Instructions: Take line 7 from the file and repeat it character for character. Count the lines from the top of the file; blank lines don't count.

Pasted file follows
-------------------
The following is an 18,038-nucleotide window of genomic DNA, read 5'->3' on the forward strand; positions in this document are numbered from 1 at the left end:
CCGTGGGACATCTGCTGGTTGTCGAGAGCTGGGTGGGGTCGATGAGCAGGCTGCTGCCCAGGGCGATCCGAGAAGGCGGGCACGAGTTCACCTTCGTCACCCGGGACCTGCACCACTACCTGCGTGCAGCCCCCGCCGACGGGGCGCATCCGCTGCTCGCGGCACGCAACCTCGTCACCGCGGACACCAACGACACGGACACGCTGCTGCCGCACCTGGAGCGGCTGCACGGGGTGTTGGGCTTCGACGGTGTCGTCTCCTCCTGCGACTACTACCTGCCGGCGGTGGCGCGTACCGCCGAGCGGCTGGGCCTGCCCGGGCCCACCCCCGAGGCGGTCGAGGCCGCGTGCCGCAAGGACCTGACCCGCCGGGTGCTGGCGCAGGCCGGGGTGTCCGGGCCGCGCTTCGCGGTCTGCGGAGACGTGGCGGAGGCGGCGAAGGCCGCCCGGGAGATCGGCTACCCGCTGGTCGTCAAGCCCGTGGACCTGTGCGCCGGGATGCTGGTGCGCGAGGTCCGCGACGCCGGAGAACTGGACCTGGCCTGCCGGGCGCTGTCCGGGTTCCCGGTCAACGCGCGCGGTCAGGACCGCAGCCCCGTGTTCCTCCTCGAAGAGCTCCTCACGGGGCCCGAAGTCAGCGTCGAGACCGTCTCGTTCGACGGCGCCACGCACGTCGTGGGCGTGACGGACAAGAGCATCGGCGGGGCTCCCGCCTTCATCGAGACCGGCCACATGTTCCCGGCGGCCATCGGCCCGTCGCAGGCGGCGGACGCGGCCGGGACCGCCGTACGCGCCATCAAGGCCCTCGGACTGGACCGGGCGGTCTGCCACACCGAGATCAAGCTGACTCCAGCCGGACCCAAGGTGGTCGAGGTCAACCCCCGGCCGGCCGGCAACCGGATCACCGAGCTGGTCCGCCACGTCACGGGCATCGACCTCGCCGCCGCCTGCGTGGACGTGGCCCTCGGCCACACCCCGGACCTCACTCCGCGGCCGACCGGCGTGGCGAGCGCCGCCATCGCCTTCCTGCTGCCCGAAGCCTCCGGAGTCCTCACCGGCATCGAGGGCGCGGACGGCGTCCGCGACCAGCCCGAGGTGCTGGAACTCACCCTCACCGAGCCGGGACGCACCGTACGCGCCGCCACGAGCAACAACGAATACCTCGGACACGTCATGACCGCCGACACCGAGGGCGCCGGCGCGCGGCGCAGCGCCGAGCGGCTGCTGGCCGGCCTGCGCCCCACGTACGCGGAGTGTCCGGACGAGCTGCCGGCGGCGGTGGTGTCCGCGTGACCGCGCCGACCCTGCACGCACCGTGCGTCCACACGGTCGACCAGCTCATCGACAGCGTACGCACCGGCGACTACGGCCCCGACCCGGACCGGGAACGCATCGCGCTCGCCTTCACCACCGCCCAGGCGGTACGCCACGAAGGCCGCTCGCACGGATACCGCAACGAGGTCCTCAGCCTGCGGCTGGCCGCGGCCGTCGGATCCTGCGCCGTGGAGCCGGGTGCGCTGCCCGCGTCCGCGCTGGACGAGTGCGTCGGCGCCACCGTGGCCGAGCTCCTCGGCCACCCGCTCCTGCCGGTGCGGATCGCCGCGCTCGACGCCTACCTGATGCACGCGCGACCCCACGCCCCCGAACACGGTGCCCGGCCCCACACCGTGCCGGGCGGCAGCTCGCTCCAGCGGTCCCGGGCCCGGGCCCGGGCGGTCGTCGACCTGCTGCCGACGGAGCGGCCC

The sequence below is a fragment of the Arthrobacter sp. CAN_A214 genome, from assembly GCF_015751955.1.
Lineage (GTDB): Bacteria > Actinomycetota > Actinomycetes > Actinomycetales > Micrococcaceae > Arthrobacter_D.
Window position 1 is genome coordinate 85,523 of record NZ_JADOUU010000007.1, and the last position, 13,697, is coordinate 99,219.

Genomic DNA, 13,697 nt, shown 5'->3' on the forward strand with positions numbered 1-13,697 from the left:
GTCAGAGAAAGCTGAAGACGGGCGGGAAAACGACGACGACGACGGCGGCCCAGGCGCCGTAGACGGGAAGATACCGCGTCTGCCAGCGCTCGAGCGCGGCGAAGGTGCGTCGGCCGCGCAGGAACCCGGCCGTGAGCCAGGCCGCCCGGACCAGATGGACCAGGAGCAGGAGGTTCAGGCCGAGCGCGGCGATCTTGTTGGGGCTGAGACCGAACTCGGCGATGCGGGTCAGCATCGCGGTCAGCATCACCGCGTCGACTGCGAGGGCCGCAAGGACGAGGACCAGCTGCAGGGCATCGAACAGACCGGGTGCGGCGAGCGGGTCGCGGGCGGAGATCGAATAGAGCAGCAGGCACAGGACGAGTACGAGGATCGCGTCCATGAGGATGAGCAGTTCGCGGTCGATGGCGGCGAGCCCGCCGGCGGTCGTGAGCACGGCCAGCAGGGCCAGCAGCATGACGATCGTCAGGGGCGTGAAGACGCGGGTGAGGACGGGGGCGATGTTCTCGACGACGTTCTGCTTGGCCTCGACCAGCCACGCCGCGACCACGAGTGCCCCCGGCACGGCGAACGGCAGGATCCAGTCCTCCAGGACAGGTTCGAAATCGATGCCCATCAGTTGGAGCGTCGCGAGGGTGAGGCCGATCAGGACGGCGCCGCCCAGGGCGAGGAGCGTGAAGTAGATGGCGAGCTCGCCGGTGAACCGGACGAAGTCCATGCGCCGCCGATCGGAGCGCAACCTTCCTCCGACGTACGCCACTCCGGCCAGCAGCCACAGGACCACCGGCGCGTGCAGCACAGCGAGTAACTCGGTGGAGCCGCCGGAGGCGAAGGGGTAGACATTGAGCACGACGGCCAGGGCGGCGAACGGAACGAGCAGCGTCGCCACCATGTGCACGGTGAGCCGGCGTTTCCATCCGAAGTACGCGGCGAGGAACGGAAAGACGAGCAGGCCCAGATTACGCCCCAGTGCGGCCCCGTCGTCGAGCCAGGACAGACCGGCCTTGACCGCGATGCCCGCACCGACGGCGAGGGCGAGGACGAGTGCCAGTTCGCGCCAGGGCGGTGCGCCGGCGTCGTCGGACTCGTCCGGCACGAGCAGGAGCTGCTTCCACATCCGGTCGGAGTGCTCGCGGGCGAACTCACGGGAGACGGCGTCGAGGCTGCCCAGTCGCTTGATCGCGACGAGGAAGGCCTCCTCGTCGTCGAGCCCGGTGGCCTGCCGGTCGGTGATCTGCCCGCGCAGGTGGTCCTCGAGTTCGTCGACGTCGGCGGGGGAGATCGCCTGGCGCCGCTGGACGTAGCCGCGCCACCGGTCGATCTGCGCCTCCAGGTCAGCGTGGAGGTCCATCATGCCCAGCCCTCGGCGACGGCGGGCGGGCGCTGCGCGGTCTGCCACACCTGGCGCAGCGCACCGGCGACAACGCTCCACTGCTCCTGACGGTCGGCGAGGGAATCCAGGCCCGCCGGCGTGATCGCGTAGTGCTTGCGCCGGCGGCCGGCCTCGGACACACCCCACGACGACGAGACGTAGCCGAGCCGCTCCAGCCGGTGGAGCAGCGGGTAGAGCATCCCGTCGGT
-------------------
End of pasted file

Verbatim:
GTCAGAGAAAGCTGAAGACGGGCGGGAAAACGACGACGACGACGGCGGCCCAGGCGCCGTAGACGGGAAGATACCGCGTCTGCCAGCGCTCGAGCGCGGCGAAGGTGCGTCGGCCGCGCAGGAACCCGGCCGTGAGCCAGGCCGCCCGGACCAGATGGACCAGGAGCAGGAGGTTCAGGCCGAGCGCGGCGATCTTGTTGGGGCTGAGACCGAACTCGGCGATGCGGGTCAGCATCGCGGTCAGCATCACCGCGTCGACTGCGAGGGCCGCAAGGACGAGGACCAGCTGCAGGGCATCGAACAGACCGGGTGCGGCGAGCGGGTCGCGGGCGGAGATCGAATAGAGCAGCAGGCACAGGACGAGTACGAGGATCGCGTCCATGAGGATGAGCAGTTCGCGGTCGATGGCGGCGAGCCCGCCGGCGGTCGTGAGCACGGCCAGCAGGGCCAGCAGCATGACGATCGTCAGGGGCGTGAAGACGCGGGTGAGGACGGGGGCGATGTTCTCGACGACGTTCTGCTTGGCCTCGACCAGCCACGCCGCGACCACGAGTGCCCCCGGCACGGCGAACGGCAGGATCCAGTCCTCCAGGACAGGTTCGAAATCGATGCCCATCAGTTGGAGCGTCGCGAGGGTGAGGCCGATCAGGACGGCGCCGCCCAGGGCGAGGAGCGTGAAGTAGATGGCGAGCTCGCCGGTGAACCGGACGAAGTCCATGCGCCGCCGATCGGAGCGCAACCTTCCTCCGACGTACGCCACTCCGGCCAGCAGCCACAGGACCACCGGCGCGTGCAGCACAGCGAGTAACTCGGTGGAGCCGCCGGAGGCGAAGGGGTAGACATTGAGCACGACGGCCAGGGCGGCGAACGGAACGAGCAGCGTCGCCACCATGTGCACGGTGAGCCGGCGTTTCCATCCGAAGTACGCGGCGAGGAACGGAAAGACGAGCAGGCCCAGATTACGCCCCAGTGCGGCCCCGTCGTCGAGCCAGGACAGACCGGCCTTGACCGCGATGCCCGCACCGACGGCGAGGGCGAGGACGAGTGCCAGTTCGCGCCAGGGCGGTGCGCCGGCGTCGTCGGACTCGTCCGGCACGAGCAGGAGCTGCTTCCACATCCGGTCGGAGTGCTCGCGGGCGAACTCACGGGAGACGGCGTCGAGGCTGCCCAGTCGCTTGATCGCGACGAGGAAGGCCTCCTCGTCGTCGAGCCCGGTGGCCTGCCGGTCGGTGATCTGCCCGCGCAGGTGGTCCTCGAGTTCGTCGACGTCGGCGGGGGAGATCGCCTGGCGCCGCTGGACGTAGCCGCGCCACCGGTCGATCTGCGCCTCCAGGTCAGCGTGGAGGTCCATCATGCCCAGCCCTCGGCGACGGCGGGCGGGCGCTGCGCGGTCTGCCACACCTGGCGCAGCGCACCGGCGACAACGCTCCACTGCTCCTGACGGTCGGCGAGGGAATCCAGGCCCGCCGGCGTGATCGCGTAGTGCTTGCGCCGGCGGCCGGCCTCGGACACACCCCACGACGACGAGACGTAGCCGAGCCGCTCCAGCCGGTGGAGCAGCGGGTAGAGCATCCCGTCGGT